In 2002, Scarface dropped The Fix, following the release of 2000’s fan-favorite Last of Dying Breed featuring one of Face’s hardest ruminations on his life and career, “Look Me In My Eyes.” The album came a couple of years into his time as President of Def Jam South, and Face was spending a lot of time in New York, which influenced his outlook and his ear.
While there’s still debate over whether The Fix is Scarface’s best album or if it’s The Diary, it’s certain that there were few rappers who’d attained his his level of respect when the album dropped, even if it wasn’t his biggest seller (it peaked at #4 on the Billboard 200). The Fix was a culmination of all the things that Face did best— emotional storytelling (“On My Block”) vivid displays of dirt-wrapped wisdom (“In Between Us,” “Heaven”), spiritual pondering (“Someday,” and “What Can I Do”) and gritty street warnings (“Keep Me Down”).
The album veered in a different direction production-wise, featuring standouts from a young Kanye West (“Guess Who’s Back” featuring Jay-Z and Beanie Sigel), The Neptunes (“Someday”), and Nottz (“Keep Me Down”). But it was Suave House alum, T-Mix, who handled the bulk of the production, delivering his signature deep-soul asphalt sound to anchor an especially focused Scarface’s lyricism.
Face’s strong point has always been knowing precisely who he is as a rapper and never swaying from that as a starting point.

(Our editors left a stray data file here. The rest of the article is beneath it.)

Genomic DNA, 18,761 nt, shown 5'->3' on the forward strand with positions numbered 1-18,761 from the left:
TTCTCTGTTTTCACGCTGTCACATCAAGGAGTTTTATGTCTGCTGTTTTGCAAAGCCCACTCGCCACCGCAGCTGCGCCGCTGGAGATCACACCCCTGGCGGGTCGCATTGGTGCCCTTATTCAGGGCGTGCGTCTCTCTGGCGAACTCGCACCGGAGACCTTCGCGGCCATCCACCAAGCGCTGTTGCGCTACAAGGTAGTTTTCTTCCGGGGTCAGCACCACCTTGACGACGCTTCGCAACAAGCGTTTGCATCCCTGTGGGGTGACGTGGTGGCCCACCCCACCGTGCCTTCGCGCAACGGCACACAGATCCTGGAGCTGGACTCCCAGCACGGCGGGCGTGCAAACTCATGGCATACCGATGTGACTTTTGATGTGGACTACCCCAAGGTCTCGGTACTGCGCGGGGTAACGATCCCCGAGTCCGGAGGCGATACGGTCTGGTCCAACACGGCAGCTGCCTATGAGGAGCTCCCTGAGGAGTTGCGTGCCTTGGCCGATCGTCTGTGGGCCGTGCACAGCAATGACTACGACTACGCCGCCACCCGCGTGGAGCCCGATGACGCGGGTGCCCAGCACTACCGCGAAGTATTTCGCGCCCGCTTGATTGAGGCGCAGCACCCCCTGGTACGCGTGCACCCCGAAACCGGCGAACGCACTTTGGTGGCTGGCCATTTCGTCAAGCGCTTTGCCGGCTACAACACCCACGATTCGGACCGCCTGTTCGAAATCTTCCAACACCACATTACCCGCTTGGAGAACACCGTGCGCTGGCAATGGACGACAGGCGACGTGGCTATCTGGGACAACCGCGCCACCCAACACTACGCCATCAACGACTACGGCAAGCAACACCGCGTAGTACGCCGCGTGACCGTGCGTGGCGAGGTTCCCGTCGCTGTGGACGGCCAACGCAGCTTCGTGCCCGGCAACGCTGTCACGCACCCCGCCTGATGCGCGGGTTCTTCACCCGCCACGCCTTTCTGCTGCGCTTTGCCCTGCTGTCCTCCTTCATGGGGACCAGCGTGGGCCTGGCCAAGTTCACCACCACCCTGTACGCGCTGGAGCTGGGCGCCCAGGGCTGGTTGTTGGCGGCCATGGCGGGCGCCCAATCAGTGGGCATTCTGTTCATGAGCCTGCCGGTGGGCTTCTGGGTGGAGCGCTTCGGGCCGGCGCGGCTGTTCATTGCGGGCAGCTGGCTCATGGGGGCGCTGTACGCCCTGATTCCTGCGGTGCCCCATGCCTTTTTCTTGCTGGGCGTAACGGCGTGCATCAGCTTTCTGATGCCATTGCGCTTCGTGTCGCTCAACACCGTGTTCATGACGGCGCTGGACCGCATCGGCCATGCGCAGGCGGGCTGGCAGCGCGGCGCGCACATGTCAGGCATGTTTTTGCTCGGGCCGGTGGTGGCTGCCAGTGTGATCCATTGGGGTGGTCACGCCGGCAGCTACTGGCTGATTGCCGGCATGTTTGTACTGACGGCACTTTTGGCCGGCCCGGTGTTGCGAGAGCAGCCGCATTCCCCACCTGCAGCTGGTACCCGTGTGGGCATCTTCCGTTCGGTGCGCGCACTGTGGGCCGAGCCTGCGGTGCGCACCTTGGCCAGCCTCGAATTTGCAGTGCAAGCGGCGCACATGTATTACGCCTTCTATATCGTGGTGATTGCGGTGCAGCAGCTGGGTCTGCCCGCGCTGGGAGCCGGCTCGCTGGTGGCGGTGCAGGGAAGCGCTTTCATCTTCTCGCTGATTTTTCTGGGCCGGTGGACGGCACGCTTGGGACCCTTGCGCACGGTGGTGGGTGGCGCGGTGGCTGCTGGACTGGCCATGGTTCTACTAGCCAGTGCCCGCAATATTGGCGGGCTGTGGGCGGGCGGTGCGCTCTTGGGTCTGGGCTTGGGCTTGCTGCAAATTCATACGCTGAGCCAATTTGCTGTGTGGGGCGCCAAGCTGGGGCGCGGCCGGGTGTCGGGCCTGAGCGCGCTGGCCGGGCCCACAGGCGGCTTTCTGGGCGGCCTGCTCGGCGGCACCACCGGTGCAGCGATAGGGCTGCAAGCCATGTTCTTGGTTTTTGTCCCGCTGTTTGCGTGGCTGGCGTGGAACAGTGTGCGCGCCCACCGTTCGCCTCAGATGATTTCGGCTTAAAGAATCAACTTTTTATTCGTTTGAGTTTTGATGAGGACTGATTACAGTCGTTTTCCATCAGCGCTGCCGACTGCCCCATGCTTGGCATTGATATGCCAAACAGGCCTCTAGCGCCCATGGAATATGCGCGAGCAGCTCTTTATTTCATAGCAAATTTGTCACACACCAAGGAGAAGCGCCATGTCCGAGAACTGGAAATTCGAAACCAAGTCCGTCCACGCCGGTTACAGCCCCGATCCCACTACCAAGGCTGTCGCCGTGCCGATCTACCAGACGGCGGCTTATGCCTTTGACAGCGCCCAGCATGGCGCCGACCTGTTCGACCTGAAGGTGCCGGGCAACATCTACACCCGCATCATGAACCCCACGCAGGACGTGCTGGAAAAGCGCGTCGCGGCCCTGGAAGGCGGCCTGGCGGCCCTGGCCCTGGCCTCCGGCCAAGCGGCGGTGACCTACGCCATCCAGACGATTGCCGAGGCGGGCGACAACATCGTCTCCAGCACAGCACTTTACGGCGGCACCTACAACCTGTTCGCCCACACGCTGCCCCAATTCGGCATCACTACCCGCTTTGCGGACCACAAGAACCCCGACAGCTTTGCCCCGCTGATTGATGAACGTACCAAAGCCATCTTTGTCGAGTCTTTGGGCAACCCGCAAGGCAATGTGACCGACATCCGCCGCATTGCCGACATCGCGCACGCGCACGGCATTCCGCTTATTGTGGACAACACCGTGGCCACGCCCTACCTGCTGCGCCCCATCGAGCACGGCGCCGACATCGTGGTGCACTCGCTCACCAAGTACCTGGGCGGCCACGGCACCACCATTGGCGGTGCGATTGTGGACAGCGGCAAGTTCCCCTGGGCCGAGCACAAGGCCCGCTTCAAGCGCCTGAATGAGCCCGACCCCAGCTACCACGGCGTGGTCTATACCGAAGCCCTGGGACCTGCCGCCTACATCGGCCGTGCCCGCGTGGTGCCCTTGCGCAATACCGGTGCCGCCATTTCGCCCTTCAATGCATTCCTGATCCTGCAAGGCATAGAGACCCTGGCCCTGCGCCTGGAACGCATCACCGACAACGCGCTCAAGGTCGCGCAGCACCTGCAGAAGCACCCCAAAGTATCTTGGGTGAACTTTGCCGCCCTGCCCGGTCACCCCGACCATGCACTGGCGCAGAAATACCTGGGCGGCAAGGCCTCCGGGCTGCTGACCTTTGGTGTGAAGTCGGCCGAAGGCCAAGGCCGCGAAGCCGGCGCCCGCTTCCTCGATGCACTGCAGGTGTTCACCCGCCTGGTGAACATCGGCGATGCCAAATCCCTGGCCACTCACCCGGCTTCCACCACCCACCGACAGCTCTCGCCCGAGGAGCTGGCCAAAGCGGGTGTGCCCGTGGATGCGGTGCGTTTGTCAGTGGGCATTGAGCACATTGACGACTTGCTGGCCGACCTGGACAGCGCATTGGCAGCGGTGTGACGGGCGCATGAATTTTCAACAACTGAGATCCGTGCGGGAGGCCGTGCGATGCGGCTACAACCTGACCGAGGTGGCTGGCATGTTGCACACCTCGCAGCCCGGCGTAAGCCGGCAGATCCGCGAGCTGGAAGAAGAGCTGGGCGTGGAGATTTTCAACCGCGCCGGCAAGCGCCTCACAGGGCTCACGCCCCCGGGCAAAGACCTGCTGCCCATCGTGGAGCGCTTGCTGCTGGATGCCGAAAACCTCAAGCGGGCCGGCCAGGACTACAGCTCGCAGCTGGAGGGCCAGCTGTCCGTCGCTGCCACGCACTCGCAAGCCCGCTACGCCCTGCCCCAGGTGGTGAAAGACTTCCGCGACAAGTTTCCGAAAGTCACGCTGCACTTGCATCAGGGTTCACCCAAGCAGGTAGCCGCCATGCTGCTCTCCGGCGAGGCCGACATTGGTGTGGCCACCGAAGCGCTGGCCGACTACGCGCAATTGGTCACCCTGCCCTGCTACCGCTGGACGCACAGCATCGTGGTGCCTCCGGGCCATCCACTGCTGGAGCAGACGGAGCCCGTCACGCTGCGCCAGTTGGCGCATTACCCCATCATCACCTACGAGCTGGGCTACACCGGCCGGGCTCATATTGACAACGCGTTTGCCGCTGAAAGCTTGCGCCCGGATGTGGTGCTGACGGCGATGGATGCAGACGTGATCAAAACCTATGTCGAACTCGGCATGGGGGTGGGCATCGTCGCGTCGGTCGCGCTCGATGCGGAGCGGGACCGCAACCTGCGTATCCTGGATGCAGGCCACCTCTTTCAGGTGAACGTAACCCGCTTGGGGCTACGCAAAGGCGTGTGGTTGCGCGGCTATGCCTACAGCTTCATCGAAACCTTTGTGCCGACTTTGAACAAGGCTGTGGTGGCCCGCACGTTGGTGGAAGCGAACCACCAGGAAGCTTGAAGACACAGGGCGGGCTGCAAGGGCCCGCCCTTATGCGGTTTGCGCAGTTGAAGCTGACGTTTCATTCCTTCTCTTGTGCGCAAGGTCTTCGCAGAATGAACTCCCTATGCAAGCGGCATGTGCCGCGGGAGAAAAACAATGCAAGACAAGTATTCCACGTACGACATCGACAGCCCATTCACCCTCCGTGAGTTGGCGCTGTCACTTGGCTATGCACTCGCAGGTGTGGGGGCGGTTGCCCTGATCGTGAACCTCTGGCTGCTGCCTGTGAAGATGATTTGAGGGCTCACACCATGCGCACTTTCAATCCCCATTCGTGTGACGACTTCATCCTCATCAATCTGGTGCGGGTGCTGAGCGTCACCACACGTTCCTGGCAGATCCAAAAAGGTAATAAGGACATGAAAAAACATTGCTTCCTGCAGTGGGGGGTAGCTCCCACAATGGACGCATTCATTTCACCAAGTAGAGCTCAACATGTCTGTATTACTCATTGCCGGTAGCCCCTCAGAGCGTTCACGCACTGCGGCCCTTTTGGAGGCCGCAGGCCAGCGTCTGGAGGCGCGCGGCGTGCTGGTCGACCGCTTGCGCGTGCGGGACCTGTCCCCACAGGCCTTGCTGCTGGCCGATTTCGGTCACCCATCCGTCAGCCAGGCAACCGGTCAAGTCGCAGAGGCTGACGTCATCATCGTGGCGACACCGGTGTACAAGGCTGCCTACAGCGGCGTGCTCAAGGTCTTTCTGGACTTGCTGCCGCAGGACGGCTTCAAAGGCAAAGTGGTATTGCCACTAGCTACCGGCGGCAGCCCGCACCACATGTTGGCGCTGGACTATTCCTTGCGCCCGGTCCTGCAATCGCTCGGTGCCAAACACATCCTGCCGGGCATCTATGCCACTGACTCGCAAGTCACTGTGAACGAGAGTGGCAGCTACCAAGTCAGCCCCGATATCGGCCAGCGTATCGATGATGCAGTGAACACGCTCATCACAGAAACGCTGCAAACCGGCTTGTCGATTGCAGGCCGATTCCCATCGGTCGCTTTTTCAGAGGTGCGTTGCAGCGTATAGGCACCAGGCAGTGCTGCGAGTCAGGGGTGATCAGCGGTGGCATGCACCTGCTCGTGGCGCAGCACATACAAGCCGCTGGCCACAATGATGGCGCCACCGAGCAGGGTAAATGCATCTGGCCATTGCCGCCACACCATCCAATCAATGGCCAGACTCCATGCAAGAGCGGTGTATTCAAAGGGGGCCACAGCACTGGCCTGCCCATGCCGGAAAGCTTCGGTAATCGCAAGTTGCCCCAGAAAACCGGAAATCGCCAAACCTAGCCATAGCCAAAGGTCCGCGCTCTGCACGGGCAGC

In 2006 he dropped the sleeper gem, One Hunnid via The Product, a collaboration with west coast rapper Wilie Hen (San Quinn’s brother) and Mississippi rapper, Young Malice. The album was chock-full of grimy escapades (“Hustle,” “Pride,” “G Type”) shaped by deep bass lines and swinging, relatable melodies on the hooks. Face was playing music mentor again - must as he did with Facemob - and having fun showcasing how capable he was lyrically, no matter what he was talking about.
Months before the historic election of Barack Obama, and with police killings and the disenfranchisement of Black people heavy on his mind, Scarface released Emeritus in 2008. Filled with socio-political musings and featuring an especially memorable appearance on “Can’t Get Right” from Bilal, who was battling with his own disillusionment with the industry, the album was Face’s best since The Fix. It featured a handful of Houston peers, both famous and underrated, including Bun B, K-Rino, and Z-Ro, and stands as one of his best, if not widely acknowledged outings. Seven years later, Face released what he says might be his last album, Deeply Rooted. Featuring production from N.O. Joe and appearances from regular collaborators, Nas, Z-Ro and Rick Ross, as well as drop-ins from John Legend and Cee-Lo, the album was an indication that whenever Scarface feels like rapping, he’s always welcome.
The debate about the best rapper in Hip Hop history and the best albums will be around for as long as the music exists, but no matter where you place him, Scarface’s name will always pop up in those conversations, bringing levity, nuance, and acknowledgement to the creativity Hip Hop is capable of producing.